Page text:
CT Scan (Computed Tomography; CAT Scan)
A Computed Tomography (CT) scan is a special imaging exam performed in The NeuroMedical Center’s Imaging Center on the 1st floor. This scan allows doctors to see inside your body by taking x-ray images from many angles. These are combined to show clear cross-section slices of parts of your body, and are a crucial part of the diagnosis and treatment process for many neurological conditions.
WHAT TO EXPECT:
Once arriving for your CT scan, you may be asked to change into a gown and remove your glasses, jewelry, and other metal items. You may be administered a special dye orally or through an IV to help your physician see the scans more clearly. The CT technologist will help you lie down on an exam table, and once you are comfortable, the table will begin moving through the center of the machine. It is very important to remain still during the CT scan as any motion, whether breathing or body movements, can lead to a loss of image quality and blurring. A technician in a room next to you will watch you and the images as they are taken, and may ask you to hold your breath during certain parts of the scan. A CT scan typically takes 30 minutes to complete.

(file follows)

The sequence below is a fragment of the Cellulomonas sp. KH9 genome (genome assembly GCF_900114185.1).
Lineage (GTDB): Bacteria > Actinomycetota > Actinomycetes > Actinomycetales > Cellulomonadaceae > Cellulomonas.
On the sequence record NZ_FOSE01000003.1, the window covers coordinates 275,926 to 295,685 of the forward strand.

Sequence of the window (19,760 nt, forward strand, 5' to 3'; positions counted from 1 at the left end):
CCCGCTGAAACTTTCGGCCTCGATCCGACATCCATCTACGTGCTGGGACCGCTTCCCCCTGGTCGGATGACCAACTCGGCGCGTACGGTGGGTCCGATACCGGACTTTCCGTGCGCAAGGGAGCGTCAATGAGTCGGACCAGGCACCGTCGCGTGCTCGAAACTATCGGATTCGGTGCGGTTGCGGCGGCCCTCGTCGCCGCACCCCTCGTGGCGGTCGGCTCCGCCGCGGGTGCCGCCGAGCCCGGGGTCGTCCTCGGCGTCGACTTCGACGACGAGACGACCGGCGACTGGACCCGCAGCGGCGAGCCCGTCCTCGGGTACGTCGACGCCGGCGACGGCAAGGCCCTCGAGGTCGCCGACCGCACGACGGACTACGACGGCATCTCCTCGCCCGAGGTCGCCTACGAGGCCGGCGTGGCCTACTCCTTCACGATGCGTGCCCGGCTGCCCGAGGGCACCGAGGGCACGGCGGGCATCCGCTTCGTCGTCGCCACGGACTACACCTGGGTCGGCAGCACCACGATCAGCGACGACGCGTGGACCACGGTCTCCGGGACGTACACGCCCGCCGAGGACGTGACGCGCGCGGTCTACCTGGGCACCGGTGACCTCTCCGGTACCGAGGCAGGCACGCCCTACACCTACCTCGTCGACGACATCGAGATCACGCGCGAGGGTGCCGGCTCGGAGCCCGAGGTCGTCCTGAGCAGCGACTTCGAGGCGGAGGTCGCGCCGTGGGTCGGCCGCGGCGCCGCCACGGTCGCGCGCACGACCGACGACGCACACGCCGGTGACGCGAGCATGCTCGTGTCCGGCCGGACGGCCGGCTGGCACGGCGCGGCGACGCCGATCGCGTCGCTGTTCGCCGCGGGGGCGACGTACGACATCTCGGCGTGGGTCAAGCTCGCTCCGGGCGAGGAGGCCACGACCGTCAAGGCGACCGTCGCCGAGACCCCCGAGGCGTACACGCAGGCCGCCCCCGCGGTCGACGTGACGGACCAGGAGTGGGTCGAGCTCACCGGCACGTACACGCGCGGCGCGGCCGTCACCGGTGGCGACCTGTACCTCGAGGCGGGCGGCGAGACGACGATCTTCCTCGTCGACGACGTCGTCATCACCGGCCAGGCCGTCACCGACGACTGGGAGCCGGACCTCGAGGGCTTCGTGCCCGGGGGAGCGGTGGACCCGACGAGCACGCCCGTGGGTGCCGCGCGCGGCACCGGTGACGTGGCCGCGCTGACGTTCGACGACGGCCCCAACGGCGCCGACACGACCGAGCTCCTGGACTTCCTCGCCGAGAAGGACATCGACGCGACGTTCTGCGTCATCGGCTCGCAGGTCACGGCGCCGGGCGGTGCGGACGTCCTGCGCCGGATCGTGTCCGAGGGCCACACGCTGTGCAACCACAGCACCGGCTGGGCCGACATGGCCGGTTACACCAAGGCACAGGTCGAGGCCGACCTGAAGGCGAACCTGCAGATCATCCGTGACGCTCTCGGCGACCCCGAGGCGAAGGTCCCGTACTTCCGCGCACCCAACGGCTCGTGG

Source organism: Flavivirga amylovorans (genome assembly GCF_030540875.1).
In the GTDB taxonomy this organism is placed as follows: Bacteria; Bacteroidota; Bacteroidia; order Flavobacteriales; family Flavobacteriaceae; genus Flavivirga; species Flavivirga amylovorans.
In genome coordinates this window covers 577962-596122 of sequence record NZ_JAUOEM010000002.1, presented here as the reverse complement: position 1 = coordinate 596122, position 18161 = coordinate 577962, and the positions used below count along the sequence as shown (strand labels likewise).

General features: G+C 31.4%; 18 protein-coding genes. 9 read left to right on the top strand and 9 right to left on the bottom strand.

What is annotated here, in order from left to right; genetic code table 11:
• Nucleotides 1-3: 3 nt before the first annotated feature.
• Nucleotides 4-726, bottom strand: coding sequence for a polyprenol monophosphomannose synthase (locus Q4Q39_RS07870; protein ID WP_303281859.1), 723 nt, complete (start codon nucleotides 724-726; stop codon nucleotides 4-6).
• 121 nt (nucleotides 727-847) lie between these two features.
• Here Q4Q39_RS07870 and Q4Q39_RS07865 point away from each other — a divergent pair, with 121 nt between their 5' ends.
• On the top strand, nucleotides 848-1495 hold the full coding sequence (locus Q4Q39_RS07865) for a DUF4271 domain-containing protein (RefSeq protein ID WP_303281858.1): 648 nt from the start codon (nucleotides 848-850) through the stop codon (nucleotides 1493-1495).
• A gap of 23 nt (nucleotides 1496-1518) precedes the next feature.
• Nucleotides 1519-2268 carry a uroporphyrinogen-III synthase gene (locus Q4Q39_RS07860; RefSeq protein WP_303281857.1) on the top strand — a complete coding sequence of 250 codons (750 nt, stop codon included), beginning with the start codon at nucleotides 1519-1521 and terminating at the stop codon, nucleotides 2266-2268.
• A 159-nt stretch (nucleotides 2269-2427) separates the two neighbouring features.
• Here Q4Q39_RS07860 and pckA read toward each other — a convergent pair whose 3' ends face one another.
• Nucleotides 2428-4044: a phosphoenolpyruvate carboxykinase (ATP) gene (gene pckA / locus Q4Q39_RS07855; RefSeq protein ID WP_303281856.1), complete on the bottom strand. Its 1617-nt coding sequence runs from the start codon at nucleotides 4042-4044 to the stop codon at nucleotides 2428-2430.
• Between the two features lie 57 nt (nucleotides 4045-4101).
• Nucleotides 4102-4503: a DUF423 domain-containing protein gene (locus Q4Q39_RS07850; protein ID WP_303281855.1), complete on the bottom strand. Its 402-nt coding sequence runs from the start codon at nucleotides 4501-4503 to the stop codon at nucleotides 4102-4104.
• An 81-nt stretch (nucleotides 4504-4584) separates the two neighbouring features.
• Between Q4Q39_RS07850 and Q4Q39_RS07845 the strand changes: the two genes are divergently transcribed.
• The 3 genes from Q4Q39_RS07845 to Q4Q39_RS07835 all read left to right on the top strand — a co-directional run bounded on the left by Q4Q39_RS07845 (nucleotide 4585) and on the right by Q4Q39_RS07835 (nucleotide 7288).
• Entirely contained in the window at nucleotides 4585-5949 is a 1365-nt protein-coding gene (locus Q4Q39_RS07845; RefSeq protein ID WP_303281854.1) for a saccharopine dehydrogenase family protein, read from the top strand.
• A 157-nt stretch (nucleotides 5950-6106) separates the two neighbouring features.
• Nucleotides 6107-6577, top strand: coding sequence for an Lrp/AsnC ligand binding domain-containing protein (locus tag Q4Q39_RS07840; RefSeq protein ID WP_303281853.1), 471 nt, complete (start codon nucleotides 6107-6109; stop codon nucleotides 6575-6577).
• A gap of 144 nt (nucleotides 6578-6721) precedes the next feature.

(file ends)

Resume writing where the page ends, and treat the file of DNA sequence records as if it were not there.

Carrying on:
BEFORE YOUR EXAM:
If your scan is of the abdomen/pelvis, please arrive 1 HOUR BEFORE your scheduled CT scan.
- Unless told otherwise, DO NOT EAT OR DRINK ANYTHING 4 HOURS PRIOR TO YOUR SCAN.
- Take your medications as directed with a small sip of water.
- If possible, bring any prior CT, x-ray, or MRI images with you.
If IV contrast is ordered, and if you are 65 years of age or older, are diabetic, or have kidney problems or high blood pressure, you must complete lab work before getting a CT scan. Be sure to make arrangements for this at the time of scheduling your CT scan. If you are of childbearing age, a pregnancy test or signed waiver will be required.
AFTER YOUR EXAM:
When your CT scan is done, you can go home and resume normal routine. If you were given a special dye, you may receive special instructions. It is recommended that you drink plenty of fluids to help your kidneys remove the contrast material from your body. The physician who ordered your scan will review your images when they are ready, and will go over your results with you at a follow-up appointment. Your technologist will not be able to provide you with any results at the time of your exam.